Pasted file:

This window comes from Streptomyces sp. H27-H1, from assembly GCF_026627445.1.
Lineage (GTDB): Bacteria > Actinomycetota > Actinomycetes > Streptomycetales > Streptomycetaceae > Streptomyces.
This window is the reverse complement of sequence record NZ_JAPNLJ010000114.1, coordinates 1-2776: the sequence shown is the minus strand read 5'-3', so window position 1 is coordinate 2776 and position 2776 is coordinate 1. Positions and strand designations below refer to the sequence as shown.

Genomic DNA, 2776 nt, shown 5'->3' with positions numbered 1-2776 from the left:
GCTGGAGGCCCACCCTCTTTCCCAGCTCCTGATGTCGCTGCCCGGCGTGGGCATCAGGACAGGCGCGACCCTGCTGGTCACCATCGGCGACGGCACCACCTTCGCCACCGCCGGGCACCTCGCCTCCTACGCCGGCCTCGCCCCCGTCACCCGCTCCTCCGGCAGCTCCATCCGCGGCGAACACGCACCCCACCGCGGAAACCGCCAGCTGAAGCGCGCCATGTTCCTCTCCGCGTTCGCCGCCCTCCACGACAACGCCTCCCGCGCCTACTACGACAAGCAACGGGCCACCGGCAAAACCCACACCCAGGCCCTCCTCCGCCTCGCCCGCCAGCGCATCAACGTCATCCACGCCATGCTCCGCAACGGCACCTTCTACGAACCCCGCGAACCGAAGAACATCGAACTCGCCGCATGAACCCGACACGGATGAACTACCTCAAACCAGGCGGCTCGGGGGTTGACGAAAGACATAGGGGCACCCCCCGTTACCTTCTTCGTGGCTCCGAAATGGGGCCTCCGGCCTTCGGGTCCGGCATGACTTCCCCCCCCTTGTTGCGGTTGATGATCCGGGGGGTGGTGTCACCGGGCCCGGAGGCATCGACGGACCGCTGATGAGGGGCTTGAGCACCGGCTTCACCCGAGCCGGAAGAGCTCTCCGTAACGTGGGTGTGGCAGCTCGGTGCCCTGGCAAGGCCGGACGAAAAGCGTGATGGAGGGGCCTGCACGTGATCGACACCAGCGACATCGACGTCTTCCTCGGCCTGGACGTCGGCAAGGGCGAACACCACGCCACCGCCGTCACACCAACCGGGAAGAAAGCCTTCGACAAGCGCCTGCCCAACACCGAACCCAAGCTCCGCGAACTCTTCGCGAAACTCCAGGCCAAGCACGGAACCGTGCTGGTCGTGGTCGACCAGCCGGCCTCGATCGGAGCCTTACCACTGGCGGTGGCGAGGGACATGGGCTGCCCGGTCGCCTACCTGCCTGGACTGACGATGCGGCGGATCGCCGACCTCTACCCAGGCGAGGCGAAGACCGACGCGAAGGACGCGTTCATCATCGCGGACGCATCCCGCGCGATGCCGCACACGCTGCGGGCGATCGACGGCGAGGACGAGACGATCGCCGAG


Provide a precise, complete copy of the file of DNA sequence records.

This window comes from Streptomyces sp. H27-H1, from assembly GCF_026627445.1.
Lineage (GTDB): Bacteria > Actinomycetota > Actinomycetes > Streptomycetales > Streptomycetaceae > Streptomyces.
This window is the reverse complement of sequence record NZ_JAPNLJ010000114.1, coordinates 1-2776: the sequence shown is the minus strand read 5'-3', so window position 1 is coordinate 2776 and position 2776 is coordinate 1. Positions and strand designations below refer to the sequence as shown.

Genomic DNA, 2776 nt, shown 5'->3' with positions numbered 1-2776 from the left:
GCTGGAGGCCCACCCTCTTTCCCAGCTCCTGATGTCGCTGCCCGGCGTGGGCATCAGGACAGGCGCGACCCTGCTGGTCACCATCGGCGACGGCACCACCTTCGCCACCGCCGGGCACCTCGCCTCCTACGCCGGCCTCGCCCCCGTCACCCGCTCCTCCGGCAGCTCCATCCGCGGCGAACACGCACCCCACCGCGGAAACCGCCAGCTGAAGCGCGCCATGTTCCTCTCCGCGTTCGCCGCCCTCCACGACAACGCCTCCCGCGCCTACTACGACAAGCAACGGGCCACCGGCAAAACCCACACCCAGGCCCTCCTCCGCCTCGCCCGCCAGCGCATCAACGTCATCCACGCCATGCTCCGCAACGGCACCTTCTACGAACCCCGCGAACCGAAGAACATCGAACTCGCCGCATGAACCCGACACGGATGAACTACCTCAAACCAGGCGGCTCGGGGGTTGACGAAAGACATAGGGGCACCCCCCGTTACCTTCTTCGTGGCTCCGAAATGGGGCCTCCGGCCTTCGGGTCCGGCATGACTTCCCCCCCCTTGTTGCGGTTGATGATCCGGGGGGTGGTGTCACCGGGCCCGGAGGCATCGACGGACCGCTGATGAGGGGCTTGAGCACCGGCTTCACCCGAGCCGGAAGAGCTCTCCGTAACGTGGGTGTGGCAGCTCGGTGCCCTGGCAAGGCCGGACGAAAAGCGTGATGGAGGGGCCTGCACGTGATCGACACCAGCGACATCGACGTCTTCCTCGGCCTGGACGTCGGCAAGGGCGAACACCACGCCACCGCCGTCACACCAACCGGGAAGAAAGCCTTCGACAAGCGCCTGCCCAACACCGAACCCAAGCTCCGCGAACTCTTCGCGAAACTCCAGGCCAAGCACGGAACCGTGCTGGTCGTGGTCGACCAGCCGGCCTCGATCGGAGCCTTACCACTGGCGGTGGCGAGGGACATGGGCTGCCCGGTCGCCTACCTGCCTGGACTGACGATGCGGCGGATCGCCGACCTCTACCCAGGCGAGGCGAAGACCGACGCGAAGGACGCGTTCATCATCGCGGACGCATCCCGCGCGATGCCGCACACGCTGCGGGCGATCGACGGCGAGGACGAGACGATCGCCGAG